We took the stray cat, rod and all to the emergency vet. They removed the hook, gave us the rod and reel back and charged us $200. Now we have a new cat. Ugly as sin itself, we named him Gremlin. Hence, I caught my third cat of the day. The Midget Story. Gliding along a calm North Carolina lake for the christening of our pontoon boat, I was in heaven. My favorite thing on the boat at the moment was the fish finder. Don explained it to me, “It beeps if fish are beneath us and shows their location, quantity and size.”

After a little cruising, Don pulled the pontoon up to the dock. He jumped onto the dock and headed across the parking lot to his truck to get something. I am now the “Skipper” of the boat. Well, the fish finder went off, beeping like crazy. I sauntered over to look. OMG, it was displaying a huge frigging fish at the back of the boat. I scurry to the back of the boat, the line we had been trolling from the back of the boat is bowing. Heart racing, I pick up the rod. I can’t even budge whatever is on the other end. Then, all hell broke loose under the edge of the boat. Banging, thrashing foamy water, and just as quick as it started, it stopped. Like that quiet moment in a scary movie, where you think calm is restored I took a big breath. Then, the climatic moment, like a righted buoy a bald little head shot out of the water gasping for air. A midget surfaced in a small kayak! Jesus help me, I have caught a midget! Wild eyes looked up at me. I didn’t see a line hooked to him, it was then I realized that he wasn’t on my line, Thank God, just the kayak. The midget caught his breath as he helped me unwind and untangle the line around the front of his kayak. He told me that he was a novice kayaker and wanted to practice rolling his kayak in shallow water, he didn’t realize he had slipped under the pontoon. He floated off as Don returned to the boat. And weirdly quick, the world was normal again.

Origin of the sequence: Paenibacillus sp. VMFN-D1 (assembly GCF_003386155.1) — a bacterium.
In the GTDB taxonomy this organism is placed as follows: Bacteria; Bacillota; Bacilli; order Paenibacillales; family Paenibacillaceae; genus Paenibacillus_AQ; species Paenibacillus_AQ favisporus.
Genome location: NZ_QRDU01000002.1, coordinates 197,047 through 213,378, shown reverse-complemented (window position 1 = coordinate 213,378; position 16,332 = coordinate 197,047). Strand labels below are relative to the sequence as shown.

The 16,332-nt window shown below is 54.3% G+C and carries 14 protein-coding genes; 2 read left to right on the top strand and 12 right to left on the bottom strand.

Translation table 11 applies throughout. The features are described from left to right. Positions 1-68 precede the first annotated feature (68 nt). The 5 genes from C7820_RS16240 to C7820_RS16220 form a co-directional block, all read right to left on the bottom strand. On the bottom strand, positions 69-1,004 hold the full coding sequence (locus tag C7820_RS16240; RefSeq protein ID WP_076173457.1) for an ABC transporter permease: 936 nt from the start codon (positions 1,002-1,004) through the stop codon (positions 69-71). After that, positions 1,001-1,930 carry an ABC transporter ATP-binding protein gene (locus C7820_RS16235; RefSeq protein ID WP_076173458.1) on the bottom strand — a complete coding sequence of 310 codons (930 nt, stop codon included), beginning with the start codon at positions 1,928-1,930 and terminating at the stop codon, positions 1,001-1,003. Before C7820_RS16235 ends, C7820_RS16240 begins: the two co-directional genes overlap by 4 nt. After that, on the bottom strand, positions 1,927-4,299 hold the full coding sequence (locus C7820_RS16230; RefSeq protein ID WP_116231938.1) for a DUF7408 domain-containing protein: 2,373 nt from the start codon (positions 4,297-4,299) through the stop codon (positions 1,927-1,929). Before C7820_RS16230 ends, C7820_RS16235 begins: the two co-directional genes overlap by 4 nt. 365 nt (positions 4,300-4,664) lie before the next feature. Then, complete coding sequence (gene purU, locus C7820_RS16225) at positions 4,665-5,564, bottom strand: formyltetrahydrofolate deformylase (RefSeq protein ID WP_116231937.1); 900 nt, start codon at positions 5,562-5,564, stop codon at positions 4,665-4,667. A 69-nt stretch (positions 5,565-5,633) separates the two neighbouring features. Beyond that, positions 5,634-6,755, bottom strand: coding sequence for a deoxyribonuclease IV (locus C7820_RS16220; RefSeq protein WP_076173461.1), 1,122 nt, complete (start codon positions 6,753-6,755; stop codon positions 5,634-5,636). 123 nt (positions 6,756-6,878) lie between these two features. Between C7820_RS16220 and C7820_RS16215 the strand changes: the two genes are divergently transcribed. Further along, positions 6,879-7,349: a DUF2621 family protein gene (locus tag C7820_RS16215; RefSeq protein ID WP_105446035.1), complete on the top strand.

Author’s note: I used the term midget only for simplicity in grammar as opposed to “little people” and suggest no disrespet. If you insert “Little people” where I have the word midget you could see where it doesn’t structure well. Visit Renae Brabham at www.renaebrabham.com.